1. Phonological awareness: Both documents note this is an essential early instructional focus. The sounds of spoken language are the focus here, with the smallest sound unit being the phoneme (like the “f” sound in “fish”). Learners need to be able to distinguish and segment just that “f” sound so that they know what this letter F we are teaching them is for.
  2. Phonics and word decoding: Both the IDA and WWC also call out the fundamental importance of phonics instruction, where the patterns of letters that make sounds go beyond the single letter sound level. There’s a “sh” sound in “fish,” but there’s also a pattern-following “sh” sound in “motion.” The IDA and WWC point to phonics for teaching multi-syllable words, including analysis of word parts, like prefixes and suffixes.

Teachers aren’t prepared to teach all young readers

Unfortunately, phonological awareness and phonics and word decoding are getting short shrift in many elementary teacher preparation programs, despite ample research evidence of their value. That’s not just my grumpy pessimism; that’s the finding of the National Council on Teacher Quality (NCTQ)’s 2020 report, which describes and rates US teacher preparation programs’ early reading instruction. Using a science-of-reading framework, they review all courses and requirements against five research-based core components of good early literacy instruction. NCTQ found that both phonological awareness and phonics are left out of all coursework in far too many teacher training programs. In graduate level licensure programs, only 36% are training teachers in phonological awareness and only 49% are training in phonics. Undergraduate programs are doing better in the last several years, but they, too, are very weak in phonological awareness. Alternative training programs are doing a dismal job, with half earning an F in early reading instruction overall.

Keep learning all you can about phonological awareness and phonics, and make sure to focus on how to teach them well.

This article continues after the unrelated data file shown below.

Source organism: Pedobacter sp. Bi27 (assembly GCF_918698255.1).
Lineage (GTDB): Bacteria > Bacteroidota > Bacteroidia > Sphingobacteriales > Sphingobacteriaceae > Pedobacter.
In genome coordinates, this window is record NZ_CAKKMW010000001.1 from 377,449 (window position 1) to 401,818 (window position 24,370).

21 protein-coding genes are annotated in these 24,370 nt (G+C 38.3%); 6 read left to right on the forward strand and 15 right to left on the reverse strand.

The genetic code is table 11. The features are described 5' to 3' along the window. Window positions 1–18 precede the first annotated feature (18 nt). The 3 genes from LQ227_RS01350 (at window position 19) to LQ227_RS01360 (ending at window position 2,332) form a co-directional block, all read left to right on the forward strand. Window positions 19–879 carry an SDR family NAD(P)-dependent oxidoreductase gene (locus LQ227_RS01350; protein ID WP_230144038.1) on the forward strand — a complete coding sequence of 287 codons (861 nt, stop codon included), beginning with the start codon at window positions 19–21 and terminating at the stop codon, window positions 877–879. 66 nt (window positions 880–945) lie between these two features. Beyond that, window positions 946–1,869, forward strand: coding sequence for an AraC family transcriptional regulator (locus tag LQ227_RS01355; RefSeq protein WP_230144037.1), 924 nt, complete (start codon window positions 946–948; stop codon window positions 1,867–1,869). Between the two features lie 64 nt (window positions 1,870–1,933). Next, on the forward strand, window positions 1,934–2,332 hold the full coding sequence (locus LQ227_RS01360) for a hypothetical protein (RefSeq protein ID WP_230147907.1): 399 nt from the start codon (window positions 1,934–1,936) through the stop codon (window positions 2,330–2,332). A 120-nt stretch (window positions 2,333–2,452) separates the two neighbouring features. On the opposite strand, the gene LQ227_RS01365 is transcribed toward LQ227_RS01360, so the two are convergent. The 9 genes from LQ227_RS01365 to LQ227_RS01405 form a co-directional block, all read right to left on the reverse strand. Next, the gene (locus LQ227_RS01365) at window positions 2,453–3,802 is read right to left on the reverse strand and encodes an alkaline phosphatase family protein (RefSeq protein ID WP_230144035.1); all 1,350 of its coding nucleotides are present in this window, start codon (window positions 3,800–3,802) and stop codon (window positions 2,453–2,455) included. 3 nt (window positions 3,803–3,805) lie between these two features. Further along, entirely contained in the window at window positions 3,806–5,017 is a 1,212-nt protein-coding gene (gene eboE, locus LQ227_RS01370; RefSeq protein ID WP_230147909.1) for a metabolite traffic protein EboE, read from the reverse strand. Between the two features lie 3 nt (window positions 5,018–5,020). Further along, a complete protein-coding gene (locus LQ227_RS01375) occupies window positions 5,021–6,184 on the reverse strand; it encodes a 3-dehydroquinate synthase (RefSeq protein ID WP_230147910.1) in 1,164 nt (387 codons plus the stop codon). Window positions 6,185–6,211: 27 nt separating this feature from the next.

That sounds to many of us like a crisis. Those of us who can, need to be pulling on those more systemic teacher preparation levers. But in the meantime, what does this mean for a classroom teacher, whose leverage point is twenty-some actual little learners? It means this: second-guess that you were taught everything you should know. Keep learning all you can about phonological awareness and phonics, and make sure to focus on how to teach them well.

How to teach those critical elements

The IDA’s research-based guidance goes beyond what to teach; it also includes how to teach. It offers three principles that benefit students with dyslexia: instruction should be systematic, explicit, and diagnostic. But remember, the IDA also asserts that much of this is effective for all students. Which parts? The effectiveness of two of these principles for all early readers becomes clear by looking to the foremost professional organization for literacy educators. In 2019, an International Literacy Association (ILA) brief on phonics instruction was crystal clear about its support for two key how-to-teach principles. While the ILA is writing about class-wide instructional practices, their guidance echoes two of the IDA’s recommendations on how teaching should look to best benefit students with dyslexia.